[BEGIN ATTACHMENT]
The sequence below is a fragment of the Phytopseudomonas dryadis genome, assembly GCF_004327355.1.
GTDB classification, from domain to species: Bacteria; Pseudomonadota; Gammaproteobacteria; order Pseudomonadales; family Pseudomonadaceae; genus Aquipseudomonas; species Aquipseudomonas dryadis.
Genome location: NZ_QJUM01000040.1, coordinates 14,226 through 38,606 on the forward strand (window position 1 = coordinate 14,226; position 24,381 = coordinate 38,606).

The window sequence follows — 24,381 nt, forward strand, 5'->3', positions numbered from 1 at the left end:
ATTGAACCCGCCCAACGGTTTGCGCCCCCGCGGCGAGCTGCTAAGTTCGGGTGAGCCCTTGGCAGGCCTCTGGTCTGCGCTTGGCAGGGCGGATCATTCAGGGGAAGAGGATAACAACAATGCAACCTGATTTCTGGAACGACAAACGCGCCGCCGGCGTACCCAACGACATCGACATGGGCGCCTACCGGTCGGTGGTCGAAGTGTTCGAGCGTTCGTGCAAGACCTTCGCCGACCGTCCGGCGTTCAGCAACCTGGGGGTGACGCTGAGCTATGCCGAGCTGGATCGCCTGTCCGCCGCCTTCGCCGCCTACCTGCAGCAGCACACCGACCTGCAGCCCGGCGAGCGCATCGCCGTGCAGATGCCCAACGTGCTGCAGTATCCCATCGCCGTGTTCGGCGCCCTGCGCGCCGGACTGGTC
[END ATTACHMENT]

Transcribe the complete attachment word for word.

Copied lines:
The sequence below is a fragment of the Phytopseudomonas dryadis genome, assembly GCF_004327355.1.
GTDB classification, from domain to species: Bacteria; Pseudomonadota; Gammaproteobacteria; order Pseudomonadales; family Pseudomonadaceae; genus Aquipseudomonas; species Aquipseudomonas dryadis.
Genome location: NZ_QJUM01000040.1, coordinates 14,226 through 38,606 on the forward strand (window position 1 = coordinate 14,226; position 24,381 = coordinate 38,606).

The window sequence follows — 24,381 nt, forward strand, 5'->3', positions numbered from 1 at the left end:
ATTGAACCCGCCCAACGGTTTGCGCCCCCGCGGCGAGCTGCTAAGTTCGGGTGAGCCCTTGGCAGGCCTCTGGTCTGCGCTTGGCAGGGCGGATCATTCAGGGGAAGAGGATAACAACAATGCAACCTGATTTCTGGAACGACAAACGCGCCGCCGGCGTACCCAACGACATCGACATGGGCGCCTACCGGTCGGTGGTCGAAGTGTTCGAGCGTTCGTGCAAGACCTTCGCCGACCGTCCGGCGTTCAGCAACCTGGGGGTGACGCTGAGCTATGCCGAGCTGGATCGCCTGTCCGCCGCCTTCGCCGCCTACCTGCAGCAGCACACCGACCTGCAGCCCGGCGAGCGCATCGCCGTGCAGATGCCCAACGTGCTGCAGTATCCCATCGCCGTGTTCGGCGCCCTGCGCGCCGGACTGGTC